When you’re a kid you think your family’s normal. It’s the yardstick by which you measure everything else, adjusting as necessary when you discover that no, the rest of the class don’t carry their pet goldfish in a bucket of water when they go on a caravan holiday, nor do they mix an extended family’s worth of Christmas pudding mixture each year in a Victorian baby bath. Nobody else had a Hindu godfather either, not even my Hindu friends.
In the years running up to my birth my mum worked with a man from Sri Lanka and our families became close. Although the Sri Lankan civil war didn’t begin until the early 80s, once the demand had been made for a separate Tamil state in 1975 I’m told life wasn’t particularly comfortable for Tamils like my ‘Uncle S’. He, his wife ‘Aunty G’ and their three children came to Britain; when he was born, Sri Lanka (Ceylon as it then was) was part of the British empire so it was an obvious choice.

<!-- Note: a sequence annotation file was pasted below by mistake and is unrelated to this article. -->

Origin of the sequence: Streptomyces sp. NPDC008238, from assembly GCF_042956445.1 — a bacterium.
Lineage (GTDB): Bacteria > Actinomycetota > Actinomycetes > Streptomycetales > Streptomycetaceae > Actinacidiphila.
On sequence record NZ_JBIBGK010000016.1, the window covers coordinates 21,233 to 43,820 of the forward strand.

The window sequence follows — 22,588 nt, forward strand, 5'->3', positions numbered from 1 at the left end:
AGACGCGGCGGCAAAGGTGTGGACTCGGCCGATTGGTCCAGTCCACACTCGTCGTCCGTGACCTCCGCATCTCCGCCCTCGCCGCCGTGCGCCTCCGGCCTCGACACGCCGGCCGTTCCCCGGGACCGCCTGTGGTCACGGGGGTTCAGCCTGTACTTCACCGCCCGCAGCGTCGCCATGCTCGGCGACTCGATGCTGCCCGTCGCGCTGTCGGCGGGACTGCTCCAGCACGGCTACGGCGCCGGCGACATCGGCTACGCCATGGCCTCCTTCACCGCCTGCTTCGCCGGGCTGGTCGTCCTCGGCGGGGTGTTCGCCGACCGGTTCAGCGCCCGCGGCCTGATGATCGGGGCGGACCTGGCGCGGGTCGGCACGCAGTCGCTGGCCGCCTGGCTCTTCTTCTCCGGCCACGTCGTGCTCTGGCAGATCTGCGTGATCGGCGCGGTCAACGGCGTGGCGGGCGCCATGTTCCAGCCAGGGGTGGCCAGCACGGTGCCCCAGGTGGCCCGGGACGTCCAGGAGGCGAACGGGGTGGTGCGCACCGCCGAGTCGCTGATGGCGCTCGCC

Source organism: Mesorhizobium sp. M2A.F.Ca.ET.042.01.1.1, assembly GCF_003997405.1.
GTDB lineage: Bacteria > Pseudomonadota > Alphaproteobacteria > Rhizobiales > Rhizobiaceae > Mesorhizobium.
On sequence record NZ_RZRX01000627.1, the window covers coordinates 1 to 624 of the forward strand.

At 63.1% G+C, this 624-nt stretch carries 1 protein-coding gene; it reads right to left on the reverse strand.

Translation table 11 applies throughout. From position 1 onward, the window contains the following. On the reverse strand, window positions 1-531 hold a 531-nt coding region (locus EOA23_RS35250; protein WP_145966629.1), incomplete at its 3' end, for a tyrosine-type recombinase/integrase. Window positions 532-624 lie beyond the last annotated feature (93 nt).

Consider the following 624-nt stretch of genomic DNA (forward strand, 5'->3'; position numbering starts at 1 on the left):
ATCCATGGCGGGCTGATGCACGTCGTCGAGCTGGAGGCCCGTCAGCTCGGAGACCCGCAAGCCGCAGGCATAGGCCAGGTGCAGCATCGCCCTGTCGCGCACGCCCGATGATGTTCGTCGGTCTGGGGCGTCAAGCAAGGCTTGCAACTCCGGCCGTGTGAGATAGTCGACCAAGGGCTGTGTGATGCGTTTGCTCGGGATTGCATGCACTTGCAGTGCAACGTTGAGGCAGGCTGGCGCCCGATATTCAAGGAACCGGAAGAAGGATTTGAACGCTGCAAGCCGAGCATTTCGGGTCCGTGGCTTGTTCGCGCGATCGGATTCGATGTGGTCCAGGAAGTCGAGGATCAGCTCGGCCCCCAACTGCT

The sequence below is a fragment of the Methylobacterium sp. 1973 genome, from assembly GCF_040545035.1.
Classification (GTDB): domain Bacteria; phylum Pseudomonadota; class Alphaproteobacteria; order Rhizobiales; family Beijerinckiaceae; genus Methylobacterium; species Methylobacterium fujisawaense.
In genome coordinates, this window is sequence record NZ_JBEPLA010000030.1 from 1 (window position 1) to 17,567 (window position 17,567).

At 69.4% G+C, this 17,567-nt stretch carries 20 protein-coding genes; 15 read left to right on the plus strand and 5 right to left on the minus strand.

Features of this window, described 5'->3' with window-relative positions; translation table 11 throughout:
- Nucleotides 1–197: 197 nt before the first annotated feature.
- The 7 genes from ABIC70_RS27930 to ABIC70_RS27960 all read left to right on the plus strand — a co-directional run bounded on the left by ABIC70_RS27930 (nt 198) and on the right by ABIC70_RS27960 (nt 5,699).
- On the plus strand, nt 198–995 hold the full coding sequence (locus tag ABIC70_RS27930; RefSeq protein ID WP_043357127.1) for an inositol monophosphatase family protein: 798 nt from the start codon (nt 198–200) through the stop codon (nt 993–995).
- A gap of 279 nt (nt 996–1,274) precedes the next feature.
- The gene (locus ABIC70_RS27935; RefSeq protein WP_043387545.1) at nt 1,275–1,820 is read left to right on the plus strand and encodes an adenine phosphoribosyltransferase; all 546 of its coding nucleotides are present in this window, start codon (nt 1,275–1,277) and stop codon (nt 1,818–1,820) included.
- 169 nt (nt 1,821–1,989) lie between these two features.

I’m not a Christian but as I understand it, it’s quite an honour to be asked to be the godparent of a friend’s baby, and my mum (my dad being an atheist) wasn’t going to let a little thing like religion get in the way. Clearly I can’t remember what happened at the ceremony but I have seen a photo of a beaming Uncle S in the church. He had a big influence on my early life though not on my religion, and he certainly broadened my outlook. He moved to London when he retired, to be near his grandchildren, so I haven’t seen him for a few years. However, I always have a box of the sandalwood incense his house used to smell of and I light some when I want to feel closer to him. If only I also had some of Aunty G’s rosewater-soaked Christmas cake.
H could also have been for Hungry Hippos, hats or hedgehogs but if you enjoyed this one you can always buy me a cuppa at https://ko-fi.com/jysaville